The Greenhouse.


Did you know that the tiny country of Holland is one of the most densely populated countries in Europe, and yet they have figured out a way to grow food so quickly and efficiently, that they are a net exporter of food to other nations? Agriculturalists from all over the world go there to learn their techniques.

Basically, the Dutch grow fruits and vegetables in greenhouses through special drip techniques that they are constantly developing and improving.

Lent is a bit like that. It’s not so much a Dutch oven but a Dutch greenhouse in which we devote special care to the cultivation of our interior life. It’s a 40-day growth cycle in which I can acquire good habits and grow closer to God, while weeding out the things that are holding me back from Him. It’s an intense time, but it produces great fruits.

The best tools for working in that spiritual greenhouse are the perennial practices of prayer, fasting and almsgiving. Most of us are fairly good at maybe one or two of those, but rarely all three. So a word about each.

First, prayer. The main thing Jesus instructs us about prayer is to be discreet about it, and not try to appear holy in front of others. He often teaches us to go and pray in secret, behind closed doors. Sometimes the “room” is not an actual room but a space entirely inside of us, the place of the heart. So, whether we are home or at work or at school, walking on the sidewalk or taking the bus in the city, we can pray to the Father in the inner sanctuary of our soul.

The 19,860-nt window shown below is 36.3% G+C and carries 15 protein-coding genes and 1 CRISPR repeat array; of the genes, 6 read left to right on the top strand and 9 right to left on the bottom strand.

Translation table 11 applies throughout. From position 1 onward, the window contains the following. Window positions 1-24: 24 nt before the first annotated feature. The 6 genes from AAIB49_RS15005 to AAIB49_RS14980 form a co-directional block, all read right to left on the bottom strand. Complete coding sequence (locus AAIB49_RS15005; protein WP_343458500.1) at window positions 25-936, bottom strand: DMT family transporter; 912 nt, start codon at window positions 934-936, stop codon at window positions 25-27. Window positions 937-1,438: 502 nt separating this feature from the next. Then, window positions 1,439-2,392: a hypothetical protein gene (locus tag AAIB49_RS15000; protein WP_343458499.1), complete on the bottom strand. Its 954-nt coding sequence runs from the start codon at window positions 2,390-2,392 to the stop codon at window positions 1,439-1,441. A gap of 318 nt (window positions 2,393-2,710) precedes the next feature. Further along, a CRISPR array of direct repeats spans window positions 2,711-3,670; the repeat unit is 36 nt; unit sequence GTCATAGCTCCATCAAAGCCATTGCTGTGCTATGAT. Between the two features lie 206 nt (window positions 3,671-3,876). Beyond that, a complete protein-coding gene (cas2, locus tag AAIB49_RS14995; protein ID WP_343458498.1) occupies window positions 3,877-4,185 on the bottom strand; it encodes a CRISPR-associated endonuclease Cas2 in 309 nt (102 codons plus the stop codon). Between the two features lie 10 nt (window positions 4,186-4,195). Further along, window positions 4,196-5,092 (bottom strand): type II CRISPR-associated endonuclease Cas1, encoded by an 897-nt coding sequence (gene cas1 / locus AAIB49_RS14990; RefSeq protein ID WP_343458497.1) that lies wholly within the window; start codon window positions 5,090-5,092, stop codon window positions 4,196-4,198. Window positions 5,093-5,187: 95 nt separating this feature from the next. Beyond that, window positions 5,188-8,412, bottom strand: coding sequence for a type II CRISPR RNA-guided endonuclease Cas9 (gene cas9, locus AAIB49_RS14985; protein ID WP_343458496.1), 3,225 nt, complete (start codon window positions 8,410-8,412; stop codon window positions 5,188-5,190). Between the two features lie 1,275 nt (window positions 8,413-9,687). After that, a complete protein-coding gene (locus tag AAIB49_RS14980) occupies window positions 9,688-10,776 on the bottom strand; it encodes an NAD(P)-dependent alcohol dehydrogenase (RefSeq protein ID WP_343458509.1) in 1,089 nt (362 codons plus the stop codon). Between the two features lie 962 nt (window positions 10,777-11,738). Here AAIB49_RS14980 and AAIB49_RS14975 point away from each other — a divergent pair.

I frequently encourage everyone to spend five to ten minutes of prayer with God each morning, before turning on the phone, before leaving the bedroom. Begin with whatever fixed prayer starts your day. It could be a Morning Offering, the Our Father, the Prayer of St. Francis. But start with that and then read the daily Gospel and let the living Word nourish your mind and soul. Let it speak to you. What touches or challenges you? Respond. That is prayer.

Second, fasting. Jesus says try to keep your penances between you and God. But if someone asks you what you are giving up for Lent, don’t hesitate to share, to build one another up. True fasting is not just scaling back our excesses, but giving from what is right and just for us to have.

In that case, we are making real sacrifices, and it’s especially powerful when we want to overcome a particularly stubborn habit. When the disciples told Jesus they couldn’t dispel a certain demon, Jesus responded by saying that some spirits can only be cast out by prayer and fasting.

Third, almsgiving. The word sounds old-fashioned, but it refers to an evergreen practice that does great good for the soul in addition to the good it causes others. Beyond donating money, almsgiving can also mean donating time. It could begin by meaning helping out around the house. I once saw a sign that said “Everyone wants to save the world, but no one wants to help mom do the dishes.” Giving our time is an act of love.

So let’s consider prayer, fasting, and almsgiving as the three tools in our greenhouse, and ask ourselves how we are using them today. Let’s consider what needs weeding out of our lives, and what needs planting into our lives. As we tend our souls in this way, may we grow into strong trees that will bear much fruit for the world.  Happy cultivation!

John O'Brien, SJ is a promoter of vocations for the Canadian Jesuits.

  • Peter Bisson
    Posted at 01:13h, 02 March Reply

    Thank you John!

  • Joan Levy Earle
    Posted at 06:26h, 02 March Reply

    Thank you, John O’Brien; . I really needed this message. I do not do well with one of those three tools you have described; fasting. You are right; we often can master two out of the three tools. You have inspired me to try harder with the one tool that is a struggle for me. May your Lent also bear much fruit!

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